The preliminary staff layoffs list for the Acalanes School District jeopardizes arts programs in our Lamorinda high schools causing an even more grave crisis in education than the impending state budget cuts. Extremely strong and popular choral programs in our three high schools are seemingly expendable. With the issuance of three pink slips to Gene Peterson, Chris Olin and Bruce Lengacher, programs built on decades of excellence in vocal music education could be completely obliterated.

These aren’t glee clubs. The choral music classroom is a place where students engage the same part of their brain that is cultivated in a math class. Culture, history, sociology and politics are explored through preparation and discussion about challenging music selections. Students learn to take risks by putting themselves on the line to create top-notch performances, sing solos or simply hold their own part in the alto, soprano, tenor or bass sections. The skills of teamwork and cooperation are honed on a daily basis, for without the other voices in the choir, there would be no song.

Our choral students compete at music festivals as prestigious as the North Coast section championship in sports. They become ambassadors for our superior school system through state, national and international tours. The richness and depths of this educational experience for the hundreds of kids who go through these programs each year cannot be matched in a classroom that simply teaches the “3 Rs.”

Half the district’s industrial technology teachers are also facing possible elimination. “Industrial technology” is the current term for what used to be called “industrial arts,” which along with auto shop and metal shop, includes wood shop, drafting, graphic arts and photography. At Lamorinda high schools, three-dimensional artforms like sculpture in myriad materials, pottery, woodworking and various mixed media are created in these programs. Industrial technology classes teach engineering skills from problem-solving to follow-through and the nuances of communication skills to translate an idea that started in one brain but may have to ultimately be achieved by many brains working together. Students in Don Dupont’s furniture building class learn the social studies inherently intertwined with the history of design when they create their projects.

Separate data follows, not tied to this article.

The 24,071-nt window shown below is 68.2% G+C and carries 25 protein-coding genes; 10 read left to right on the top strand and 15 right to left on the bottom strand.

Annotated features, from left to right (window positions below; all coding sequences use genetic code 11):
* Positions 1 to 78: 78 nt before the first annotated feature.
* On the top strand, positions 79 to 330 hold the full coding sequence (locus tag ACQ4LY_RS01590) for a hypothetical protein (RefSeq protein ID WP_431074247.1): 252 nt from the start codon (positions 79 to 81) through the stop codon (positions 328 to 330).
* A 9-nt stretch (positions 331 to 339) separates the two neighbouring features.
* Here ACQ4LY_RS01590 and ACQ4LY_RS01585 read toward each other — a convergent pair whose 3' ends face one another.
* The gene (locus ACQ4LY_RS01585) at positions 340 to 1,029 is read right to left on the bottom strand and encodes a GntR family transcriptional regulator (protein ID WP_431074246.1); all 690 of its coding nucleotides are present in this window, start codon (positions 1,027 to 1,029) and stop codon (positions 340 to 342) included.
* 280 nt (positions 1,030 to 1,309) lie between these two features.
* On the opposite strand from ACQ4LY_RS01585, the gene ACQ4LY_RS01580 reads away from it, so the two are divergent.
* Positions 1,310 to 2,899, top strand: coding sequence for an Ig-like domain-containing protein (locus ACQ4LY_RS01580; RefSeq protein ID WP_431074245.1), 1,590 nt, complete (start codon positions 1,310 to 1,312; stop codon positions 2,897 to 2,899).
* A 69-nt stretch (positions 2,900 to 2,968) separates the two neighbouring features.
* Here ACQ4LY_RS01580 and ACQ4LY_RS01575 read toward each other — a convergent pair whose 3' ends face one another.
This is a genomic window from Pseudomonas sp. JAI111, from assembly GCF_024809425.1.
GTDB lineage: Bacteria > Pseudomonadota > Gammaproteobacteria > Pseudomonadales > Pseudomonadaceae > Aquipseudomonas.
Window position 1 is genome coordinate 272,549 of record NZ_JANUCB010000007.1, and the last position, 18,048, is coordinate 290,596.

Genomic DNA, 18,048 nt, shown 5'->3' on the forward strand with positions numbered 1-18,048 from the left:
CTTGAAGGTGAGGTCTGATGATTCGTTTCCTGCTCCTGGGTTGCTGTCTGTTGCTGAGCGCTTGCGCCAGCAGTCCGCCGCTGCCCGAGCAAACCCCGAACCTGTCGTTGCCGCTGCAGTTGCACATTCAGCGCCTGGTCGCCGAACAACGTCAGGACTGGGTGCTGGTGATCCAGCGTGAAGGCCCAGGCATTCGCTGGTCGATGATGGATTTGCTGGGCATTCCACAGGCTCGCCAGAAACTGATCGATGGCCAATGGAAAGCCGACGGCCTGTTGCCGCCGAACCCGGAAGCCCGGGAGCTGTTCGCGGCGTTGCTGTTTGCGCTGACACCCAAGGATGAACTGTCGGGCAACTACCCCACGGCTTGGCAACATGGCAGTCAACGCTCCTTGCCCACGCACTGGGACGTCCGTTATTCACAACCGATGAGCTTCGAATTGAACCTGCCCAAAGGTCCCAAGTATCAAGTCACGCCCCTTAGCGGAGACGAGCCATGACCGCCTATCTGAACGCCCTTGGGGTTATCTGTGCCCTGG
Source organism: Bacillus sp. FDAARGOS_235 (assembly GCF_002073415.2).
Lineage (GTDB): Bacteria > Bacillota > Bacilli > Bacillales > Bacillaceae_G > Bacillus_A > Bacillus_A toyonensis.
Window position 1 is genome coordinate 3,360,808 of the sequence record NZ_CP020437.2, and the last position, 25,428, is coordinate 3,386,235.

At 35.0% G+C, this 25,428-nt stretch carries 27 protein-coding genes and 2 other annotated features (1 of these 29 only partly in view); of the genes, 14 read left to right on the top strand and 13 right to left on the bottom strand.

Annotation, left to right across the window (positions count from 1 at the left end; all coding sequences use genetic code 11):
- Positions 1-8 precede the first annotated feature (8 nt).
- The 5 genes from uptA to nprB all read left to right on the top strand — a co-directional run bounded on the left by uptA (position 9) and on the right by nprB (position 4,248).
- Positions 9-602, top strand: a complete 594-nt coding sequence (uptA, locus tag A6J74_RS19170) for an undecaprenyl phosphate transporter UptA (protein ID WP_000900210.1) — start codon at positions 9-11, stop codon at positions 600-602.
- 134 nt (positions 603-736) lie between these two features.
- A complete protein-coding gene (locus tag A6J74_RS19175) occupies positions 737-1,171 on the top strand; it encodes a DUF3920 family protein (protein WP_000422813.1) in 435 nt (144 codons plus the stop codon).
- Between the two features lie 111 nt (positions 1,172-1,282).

Students in industrial technology explore different learning processes from those used in core classes, and even in other arts electives. It is not unusual to find students for whom industrial technology classes are the single high point in their academic day. In fact, in many cases, I have met kids in the Acalanes district who are staying in school just because of their industrial technology class.

We also have to remember that there is a vocational aspect to programs in the arts. Not every kid coming out of Lamorinda wants to be a doctor, lawyer or businessperson. For many students, introductory and advanced instruction in the arts comes through arts electives in high school. Lafayette resident Erling Horn is the very proud papa of professional violist Patrick and professional photographer Rolfe. Both boys came through the Acalanes school district and Horn on multiple occasions has told me that he is convinced that it is the arts education his kids received in our public schools that set his boys on the path to successfully pursuing their passions. And even if a kid’s passion is to be a doctor, lawyer or businessperson, I know I wouldn’t hire or work with someone in these professions who was educationally incomplete because they did not have a comprehensive arts curriculum.

All 53 potential layoffs are appalling. I’m not saying that one educator is more precious to our kids than another. But the devastating impact on entire arts programs due to staff cuts is a lesson we all should have learned during the Prop 13 era.

While researching pre-school programs for my son, I asked one administrator about the arts curriculum at her school. Without missing a beat, she said, “Well, preschool education is really all about the arts.” I believe this attitude should be stringently upheld through all levels of our educational system. I hate to think that the Acalanes School Board and Superintendent Olson believe that the arts are simply child’s play. The district Web site says they are inviting public comment. Please take them up on their invitation.